Subject of this Answer:
Question answered by ThedaBera in Animal Rights
nicholez@..., a user from metacrawler.com, asked this question on 6/20/2000:
HI I'm Nichole, I'm writing a research paper on anti-vivisection or animal experimentation and was wondering what your view point on this issue is? Has animal experiments really benefited us or is there another way to find cures for diseases and make-up testing. Also is it true that some of the test that were preformed on animals gave false results due to the cell structure on animals and humans are different? If you could give me any additional information on this topic I would appreciate it greatly
ThedaBera gave this response on 6/23/2000:
Wow, Nicole, this is a big, huge, question and one whose answer is very important to me and something I don't want to take lightly! But it is so late at night and I am incredibly tired, so I will do my very best here and if you need any further information you can always write to me.
I couldn't be more opposed to vivisection. Just the word itself means live cutting. I do not believe that we can extrapolate data from experiments performed on animals. Nor do I believe we should do this. I am vehemently, morally opposed to this. I think it often boils down to whether are person is speciest, and believes that we take precedence over the rights of any other living beings. Well, I don't.
I know of countless experiments that were outright fraud, dreamed up to divert funding. From pain testing animals held in stereotaxic devices by giving their testes an occasional squeeze with a plyers (don't doubt me on this I've seen it), to tiny little baby monkey's whose eyes were taped shut and whose heads were wired up with electrodes whose wires ended in a bunch of nothingness out of site of the visitirs trotted through for funding, to baboon head bashing experiments conducted in a basement laboratory. It's gruesome and it is evil and there is nothing you will ever say to me to convince me otherwise. Not even if you told me it would save my own life or the life of my beloved son. I do not believe that one single life of another takes precedence over mine, but more importantly I know that there is no such thing as a beneficial sacrifice of an animal made on our behalf. Animal research is fraud, it is experimentation, tinkering, delay and waste.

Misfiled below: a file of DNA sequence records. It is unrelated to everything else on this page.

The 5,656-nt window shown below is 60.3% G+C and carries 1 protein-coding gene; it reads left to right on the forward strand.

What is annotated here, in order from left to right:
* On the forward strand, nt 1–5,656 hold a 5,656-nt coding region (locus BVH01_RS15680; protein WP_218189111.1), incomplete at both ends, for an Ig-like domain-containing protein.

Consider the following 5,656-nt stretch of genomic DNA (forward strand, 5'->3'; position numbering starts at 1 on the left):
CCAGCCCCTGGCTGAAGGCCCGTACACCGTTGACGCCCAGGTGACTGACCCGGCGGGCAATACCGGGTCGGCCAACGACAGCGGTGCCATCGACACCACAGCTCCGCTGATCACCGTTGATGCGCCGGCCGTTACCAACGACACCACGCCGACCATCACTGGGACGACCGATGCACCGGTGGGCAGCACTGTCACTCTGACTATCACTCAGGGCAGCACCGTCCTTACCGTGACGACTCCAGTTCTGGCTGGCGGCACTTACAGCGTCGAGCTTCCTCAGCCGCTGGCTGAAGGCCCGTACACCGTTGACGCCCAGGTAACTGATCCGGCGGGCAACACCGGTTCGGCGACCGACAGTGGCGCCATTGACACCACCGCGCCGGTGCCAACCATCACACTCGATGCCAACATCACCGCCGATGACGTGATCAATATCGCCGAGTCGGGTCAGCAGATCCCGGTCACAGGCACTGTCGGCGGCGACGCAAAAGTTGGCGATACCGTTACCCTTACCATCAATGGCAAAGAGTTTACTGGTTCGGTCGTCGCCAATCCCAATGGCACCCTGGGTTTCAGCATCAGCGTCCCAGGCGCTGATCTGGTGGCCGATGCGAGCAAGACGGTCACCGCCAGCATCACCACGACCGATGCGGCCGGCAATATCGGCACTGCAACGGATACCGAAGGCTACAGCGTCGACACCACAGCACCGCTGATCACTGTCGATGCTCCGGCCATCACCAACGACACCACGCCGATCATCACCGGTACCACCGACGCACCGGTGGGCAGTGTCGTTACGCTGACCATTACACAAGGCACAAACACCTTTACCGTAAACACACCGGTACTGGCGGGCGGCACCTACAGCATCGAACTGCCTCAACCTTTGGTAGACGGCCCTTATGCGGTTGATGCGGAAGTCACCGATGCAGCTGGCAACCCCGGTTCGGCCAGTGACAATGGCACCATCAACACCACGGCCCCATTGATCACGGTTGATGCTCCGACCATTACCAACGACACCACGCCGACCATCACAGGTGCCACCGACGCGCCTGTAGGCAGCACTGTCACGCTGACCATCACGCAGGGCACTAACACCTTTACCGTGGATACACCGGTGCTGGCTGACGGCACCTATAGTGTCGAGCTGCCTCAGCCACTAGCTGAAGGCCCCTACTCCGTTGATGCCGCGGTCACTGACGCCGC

There is plenty of documented proof of the completely insensitive, unprofessional, unclinical conditions in which many of these so called experiments are performed. I have seen video tapes of students making jokes about animals while they suffered, as they were being subjected to brutal forms of torture.
I couldn't possibly begin to cover all of this here but if you simply type vivisection and the word fraud in any search engine you will find plenty of information to satisfy your needs. Think of it this way, if there had ever been one major significant advance in medicine based on animal research don't you think they'd shout it to the heavens? Don't you think they would trot it out and tout it?
Did you know that many major medications were held back precisely because of animal research. A very important and widely used heart medication, digitalis, was held up and denied to many heart patients who could have benefited, had they not spent years testing it in dogs who had a completely opposite reaction to it than humans. Many animals will go into complete arrest and die when given medications that are so basic to us we take them over the counter. There have also been many medicines that have had extremely adverse reactions in humans when in animals there were none. Thalidomide is one that comes immediately to mind as well as many experimental vaccines.
Bear in mind that even after drugs have been tested on animals they still must be tested on humans before we are ever able to use them. Since we must ultimately test them on humans anyway, why then can we not start with human cell cultures and computer modelling and then skip the whole animal torture part of the equation? The answer is funding.
Did you know that a Simian infected with HIV will never develop AIDS, precisiely because he is so very differnet from us genetically?
It goes on and on.
I am also opposed to killing animals for food.
I will try to come back and paste a good article in here for you, there isn't enough room in this box for it, they told me no : (
ThedaBera gave this follow-up answer on 6/23/2000:
I am going to go ahead and paste in an article that I got from Lanshark who got it from the British Anti Vivisection Society. Good luck on your paper. I hope you take the opposing viewpoint as anything else is unethical immoral and evil.
"Here's part of the text of a leaflet produced by the British Anti-Vivisection Association, PO Box 82, Kingswood, Bristol BS15 1YF.